American Indian and Alaska Native Newspapers and Periodicals, 1826-1924 - Vol. 1

By Daniel F. Littlefield Jr.; James W. Parins | Go to book overview

vast amounts of periodical literature by and about contemporary Indians and Alaska Natives. Much of that literature appeared in newspapers and periodicals published or edited by them or in newspapers and periodicals devoted to their affairs. During that period, the Indian and Native press had its foundation; there, one finds the antecedents for the many Indian and Native editors and publishers whose newspapers and periodicals form a vital part of today's Indian or Native scene. That period, too, witnessed the flourish and decline of an essentially pro- Indian, though at times misguided, nonsectarian press, which has all but disappeared in the twentieth century as Indians and Natives have been able to resume more and more control of their affairs. It also witnessed the flourish and decline of the Indian Service school and agency publications, which were means for implementing federal policy.

Paradoxes abound in all of these types of publications. The native press, when it engaged in tribal or intertribal factionalism, contributed to the decline of tribal power. The press of the so-called friends of the Indians often worked against the best interests of the Indians by promoting such policies as allotment of lands in severalty. Finally, many of the Indian Service school publications, although instruments of cultural destruction, are excellent examples of the printing craft learned by the students. Those students made up part of the generation of native editors, publishers, and printers whose work bridged the gap between 1924 and the burst of vitality in American Indian and Alaska Native journalism during the last two decades.


Notes
1.
See, e.g., Index to Literature on the American Indian 1971 ( San Francisco: The Indian Historian Press, 1972), 191-230; and Barry Klein (ed.), Reference Encyclopedia of the American Indian (Rye, New York: Todd Publications, 1978), 1: 248-268.
2.
Theda Perdue, "Rising from the Ashes: The Cherokee Phoenix as an Ethnohistorical Source," Ethnohistory, 24 (Summer, 1977), 207-218,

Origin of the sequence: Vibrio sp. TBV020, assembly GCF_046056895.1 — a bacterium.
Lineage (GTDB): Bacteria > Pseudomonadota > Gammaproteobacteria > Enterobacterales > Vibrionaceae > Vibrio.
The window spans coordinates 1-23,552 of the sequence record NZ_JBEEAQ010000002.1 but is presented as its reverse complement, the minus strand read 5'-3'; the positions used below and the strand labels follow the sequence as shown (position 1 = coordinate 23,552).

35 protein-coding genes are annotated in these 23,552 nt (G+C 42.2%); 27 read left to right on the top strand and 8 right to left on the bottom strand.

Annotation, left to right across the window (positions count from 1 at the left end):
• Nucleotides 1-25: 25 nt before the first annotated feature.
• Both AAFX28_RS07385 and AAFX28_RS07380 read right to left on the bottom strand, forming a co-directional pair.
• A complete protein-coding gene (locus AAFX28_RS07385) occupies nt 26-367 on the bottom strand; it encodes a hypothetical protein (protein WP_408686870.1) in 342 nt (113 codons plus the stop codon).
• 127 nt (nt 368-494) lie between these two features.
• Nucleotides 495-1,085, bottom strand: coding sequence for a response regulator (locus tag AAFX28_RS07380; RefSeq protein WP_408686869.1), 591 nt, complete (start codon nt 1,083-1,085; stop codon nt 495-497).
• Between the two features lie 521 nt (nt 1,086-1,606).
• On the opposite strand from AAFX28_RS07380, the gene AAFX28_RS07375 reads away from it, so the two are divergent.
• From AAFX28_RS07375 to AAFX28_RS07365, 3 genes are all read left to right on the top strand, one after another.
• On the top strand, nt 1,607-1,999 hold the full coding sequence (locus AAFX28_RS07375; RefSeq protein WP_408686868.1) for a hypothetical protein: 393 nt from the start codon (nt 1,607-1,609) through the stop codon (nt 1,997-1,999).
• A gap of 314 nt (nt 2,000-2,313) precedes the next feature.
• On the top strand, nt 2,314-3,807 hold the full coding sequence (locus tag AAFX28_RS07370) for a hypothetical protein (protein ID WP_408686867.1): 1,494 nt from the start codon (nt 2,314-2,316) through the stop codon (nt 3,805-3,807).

3.
Unless otherwise indicated, dates in parentheses indicate the founding.
4.
The Indian Craftsman, 2 ( October, 1909), 35, and 2 ( November, 1909), 42; The Red Man, 4 ( December, 1911), 138, 4 ( April, 1912), 356, 5 ( September, 1912), 41-42, 5 ( February, 1913), 264-265, 6 ( February, 1914), 241, 6 ( September, 1913), 40-41, 7 ( January, 1915), 182-183, and 7 ( November, 1914), 110-111; The Indian School Journal, 19 ( April, 1919), 313. Oscar H. Lipps, "Edgar K. Miller--Master Teacher: An Appreciation, " The Indian School Journal, 33 ( December, 1933), 35.
5.
For Indian movements toward reform, see Hazel W. Hertzberg, The Search for an American Indian Identity: Modern Pan-Indian Movements ( Syracuse: Syracuse University Press, 1971), 59-134. Useful concerning California groups is Edward D. Castillo, "Twentieth-Century Secular Movements," in Robert F. Heizer (ed.), Handbook of North American Indians: California ( Washington: D.C.: Smithsonian Institution, 1978), 713- 717.
6.
See Francis Paul Prucha, American Indian Policy in Crisis: Christian Reformers and the Indian, 1865-1900 ( Norman: University of Oklahoma Press, 1976), passim.
7.
The Albuquerque Indian, 1 ( July, 1905), 12.

-xxxi-

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American Indian and Alaska Native Newspapers and Periodicals, 1826-1924 - Vol. 1
Table of contents

Table of contents

  • Title Page iii
  • Contents v
  • Preface vii
  • Introduction xi
  • Conclusion xxxi
  • GUIDE TO INFORMATION SOURCES IN THE ENTRIES xxxiii
  • A 3
  • Note 4
  • Note 5
  • Note 6
  • Note 9
  • Notes 18
  • Note 20
  • Note 23
  • Notes 27
  • Notes 30
  • Notes 32
  • Notes 34
  • Note 37
  • B 39
  • Notes 40
  • Notes 42
  • Note 43
  • C 47
  • Notes 49
  • Note 51
  • Note 55
  • Notes 58
  • Notes 73
  • Notes 79
  • Notes 81
  • Note 82
  • Notes 84
  • Notes 91
  • Notes 94
  • Notes 97
  • Note 98
  • Notes 102
  • Notes 103
  • Notes 104
  • Notes 107
  • Note 109
  • Note 111
  • Notes 116
  • Notes 120
  • D 123
  • Notes 124
  • Notes 125
  • Notes 127
  • Notes 131
  • E 133
  • Notes 134
  • F 137
  • Notes 138
  • G 141
  • Notes 141
  • H 143
  • Note 143
  • Notes 147
  • I 151
  • Notes 162
  • Note 167
  • Notes 168
  • Note 170
  • Notes 171
  • Note 172
  • Note 173
  • Notes 176
  • Note 180
  • Note 185
  • Notes 189
  • Notes 195
  • Notes 200
  • Notes 204
  • Note 209
  • Notes 213
  • Notes 216
  • Note 219
  • Notes 220
  • Notes 224
  • Notes 229
  • Notes 231
  • Note 234
  • Notes 241
  • Notes 245
  • L 247
  • M 249
  • Note 250
  • Note 251
  • Note 255
  • Note 256
  • Note 259
  • Note 260
  • Note 263
  • Notes 264
  • Notes 266
  • N 267
  • Notes 269
  • Notes 270
  • Note 273
  • Notes 277
  • O 279
  • Note 289
  • Notes 292
  • Notes 295
  • P 297
  • Notes 300
  • Notes 301
  • Notes 303
  • Q 305
  • Note 306
  • Note 307
  • R 309
  • Note 312
  • Notes 316
  • Notes 320
  • Notes 325
  • S 327
  • Note 328
  • Notes 329
  • Notes 330
  • Notes 332
  • Note 334
  • Note 335
  • Notes 337
  • Notes 338
  • Note 340
  • Note 343
  • Notes 346
  • Notes 347
  • Note 349
  • Notes 352
  • T 355
  • Notes 356
  • Note 361
  • Note 363
  • Notes 369
  • V 371
  • Notes 372
  • Notes 375
  • Note 377
  • W 379
  • Notes 380
  • Notes 382
  • Notes 384
  • Note 386
  • Notes 389
  • Notes 394
  • Notes 398
  • Notes 399
  • Note 402
  • Note 406
  • Notes 407
  • Y 409
  • SUPPLEMENTAL LIST OF TITLES 411
  • APPENDIX A LIST OF TITLES BY CHRONOLOGY 425
  • APPENDIX B LIST OF TITLES BY LOCATION 431
  • APPENDIX C LIST OF TITLES BY TRIBAL AFFILIATION OR EMPHASIS 439
  • Index 447
  • About the Authors 483
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